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Interior Recollection

The subject that is most exercising me at the moment is "interior recollection". I keep coming across the phrase - in St. Faustina, in Caussade, and in numerous other places. It seems to be assumed by all of them that it is one of the foundations of the Christian life. Needless to say, I have never heard it mentioned in a single sermon during my entire life.

As I understand it, it means entering consciously into the presence of Christ in one's heart and remaining there as far as possible during all the happenings of the day. The aim is not to spend all day sitting in prayer or contemplation (though it may result in plenty of both), but rather to maintain the interior recollection throughout all the happenings of the day so that one is, as it were, bringing Christ into every situation that one takes part in.

Caussade ticks off one of the sisters in his care for refusing a position of responsibility because the cares of the post might have affected her interior recollection. For him, she had got the cart before the horse.

I believe that my own practice of asking God's will in everything is leading to greater interior recollection. To keep asking the question "What is your will, Lord?" requires one to come into God's presence over and over again throughout the day. What's more the fact that one has resigned the next action into God's hands prevents much of one's usual worry and stress. And the actual doing of the task that God has given you also helps to keep one's mind centred on him.

The spiritual writers I mentioned above make the point that no action is truly being done in God's will without interior recollection. The reason for this is that our busy rushing around doing things for God is quite different from God taking action through us. This is what he does when interior recollection is truly present.

Posted on Tuesday, June 19, 2007 at 05:45PM by Registered CommenterSi Fractus Fortis in | Comments1 Comment

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Reader Comments (1)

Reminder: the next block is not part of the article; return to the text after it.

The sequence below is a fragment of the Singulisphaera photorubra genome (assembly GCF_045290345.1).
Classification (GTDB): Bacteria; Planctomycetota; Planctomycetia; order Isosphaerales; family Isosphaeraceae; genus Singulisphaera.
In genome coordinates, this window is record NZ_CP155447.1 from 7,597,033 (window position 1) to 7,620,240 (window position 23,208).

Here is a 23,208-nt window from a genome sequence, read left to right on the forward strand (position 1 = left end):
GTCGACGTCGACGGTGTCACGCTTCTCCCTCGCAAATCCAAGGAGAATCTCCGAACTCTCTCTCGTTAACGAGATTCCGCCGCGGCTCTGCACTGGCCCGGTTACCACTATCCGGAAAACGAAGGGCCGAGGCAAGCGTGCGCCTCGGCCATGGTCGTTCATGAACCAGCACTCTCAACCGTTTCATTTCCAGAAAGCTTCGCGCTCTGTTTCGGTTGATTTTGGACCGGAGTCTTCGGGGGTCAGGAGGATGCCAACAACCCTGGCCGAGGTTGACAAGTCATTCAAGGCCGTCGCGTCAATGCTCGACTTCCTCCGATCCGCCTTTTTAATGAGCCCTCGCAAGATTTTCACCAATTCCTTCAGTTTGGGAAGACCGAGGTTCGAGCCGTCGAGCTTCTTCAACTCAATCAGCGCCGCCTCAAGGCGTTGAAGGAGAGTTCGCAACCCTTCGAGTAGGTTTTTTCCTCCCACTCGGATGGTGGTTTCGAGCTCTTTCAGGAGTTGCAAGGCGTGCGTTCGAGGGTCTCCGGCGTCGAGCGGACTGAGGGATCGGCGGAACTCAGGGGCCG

Hi Si,

You are very close. "Interior recollection" is one of those things I wondered about too as a new Catholic. It's hard to find a precise definition, and the term is often applied to many different writings of saints and mystics who themselves never use the term. Really it means being centered and focused on God, desiring God alone, and letting go of all other distractions. It is the state necessary for contemplation, and is good to cultivate throughout your day as a help to “praying without ceasing.”

One I’d recommend: The Cloud of Unknowing, a beautiful, clear, and simple work by an anonymous Medieval author, a true spiritual classic. He describes it in terms of placing everything worldly under a cloud of unknowing and forgetfulness in order to approach God, training the will to always desire God, and nothing else. “One loving blind desire for God alone is more valuable in itself, more pleasing to God and to the saints, more beneficial to your own growth, and more helpful to your friends, both living and dead, than anything else you could do.” (from chapter 11)

Another is St. John of the Cross, though he can be more difficult to understand for some as he’s very detailed. I have his collected works and find him very helpful. SJC defined it as being concentrated in one appetite, the most important appetite, which is for God, and detaching and weaning oneself from all other appetites (from his Ascent of Mt. Carmel). Otherwise one is always being pulled in other directions.

Anyway, hope that’s helpful! It’s a subject near and dear to my own heart.

Hope you’re well – I’m just getting back to blogging again after the busy school year. See you around!
June 28, 2007 | Unregistered CommenterAimee Milburn

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